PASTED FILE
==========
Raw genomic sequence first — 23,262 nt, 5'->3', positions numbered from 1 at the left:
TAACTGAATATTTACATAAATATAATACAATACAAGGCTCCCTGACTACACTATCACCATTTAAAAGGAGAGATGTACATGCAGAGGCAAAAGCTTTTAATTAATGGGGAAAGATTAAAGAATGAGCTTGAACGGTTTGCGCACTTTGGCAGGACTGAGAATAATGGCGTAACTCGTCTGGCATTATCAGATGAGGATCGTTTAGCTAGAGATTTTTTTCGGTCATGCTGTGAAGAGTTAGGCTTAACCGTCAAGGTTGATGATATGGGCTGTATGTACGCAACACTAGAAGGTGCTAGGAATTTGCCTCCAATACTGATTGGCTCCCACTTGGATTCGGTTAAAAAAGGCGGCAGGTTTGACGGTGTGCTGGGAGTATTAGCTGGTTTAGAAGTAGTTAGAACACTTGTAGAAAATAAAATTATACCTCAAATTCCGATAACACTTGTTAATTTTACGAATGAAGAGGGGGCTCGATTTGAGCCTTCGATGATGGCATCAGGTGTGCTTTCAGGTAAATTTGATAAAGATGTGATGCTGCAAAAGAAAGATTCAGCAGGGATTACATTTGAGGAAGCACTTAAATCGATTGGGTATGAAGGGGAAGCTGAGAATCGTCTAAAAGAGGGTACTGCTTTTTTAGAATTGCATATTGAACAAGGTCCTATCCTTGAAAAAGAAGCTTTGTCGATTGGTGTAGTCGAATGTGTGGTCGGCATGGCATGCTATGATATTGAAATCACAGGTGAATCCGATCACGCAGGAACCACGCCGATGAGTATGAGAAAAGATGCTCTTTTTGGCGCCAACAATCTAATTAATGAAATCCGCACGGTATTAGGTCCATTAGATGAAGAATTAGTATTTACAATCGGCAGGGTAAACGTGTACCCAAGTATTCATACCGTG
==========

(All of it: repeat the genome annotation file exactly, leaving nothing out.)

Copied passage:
Raw genomic sequence first — 23,262 nt, 5'->3', positions numbered from 1 at the left:
TAACTGAATATTTACATAAATATAATACAATACAAGGCTCCCTGACTACACTATCACCATTTAAAAGGAGAGATGTACATGCAGAGGCAAAAGCTTTTAATTAATGGGGAAAGATTAAAGAATGAGCTTGAACGGTTTGCGCACTTTGGCAGGACTGAGAATAATGGCGTAACTCGTCTGGCATTATCAGATGAGGATCGTTTAGCTAGAGATTTTTTTCGGTCATGCTGTGAAGAGTTAGGCTTAACCGTCAAGGTTGATGATATGGGCTGTATGTACGCAACACTAGAAGGTGCTAGGAATTTGCCTCCAATACTGATTGGCTCCCACTTGGATTCGGTTAAAAAAGGCGGCAGGTTTGACGGTGTGCTGGGAGTATTAGCTGGTTTAGAAGTAGTTAGAACACTTGTAGAAAATAAAATTATACCTCAAATTCCGATAACACTTGTTAATTTTACGAATGAAGAGGGGGCTCGATTTGAGCCTTCGATGATGGCATCAGGTGTGCTTTCAGGTAAATTTGATAAAGATGTGATGCTGCAAAAGAAAGATTCAGCAGGGATTACATTTGAGGAAGCACTTAAATCGATTGGGTATGAAGGGGAAGCTGAGAATCGTCTAAAAGAGGGTACTGCTTTTTTAGAATTGCATATTGAACAAGGTCCTATCCTTGAAAAAGAAGCTTTGTCGATTGGTGTAGTCGAATGTGTGGTCGGCATGGCATGCTATGATATTGAAATCACAGGTGAATCCGATCACGCAGGAACCACGCCGATGAGTATGAGAAAAGATGCTCTTTTTGGCGCCAACAATCTAATTAATGAAATCCGCACGGTATTAGGTCCATTAGATGAAGAATTAGTATTTACAATCGGCAGGGTAAACGTGTACCCAAGTATTCATACCGTG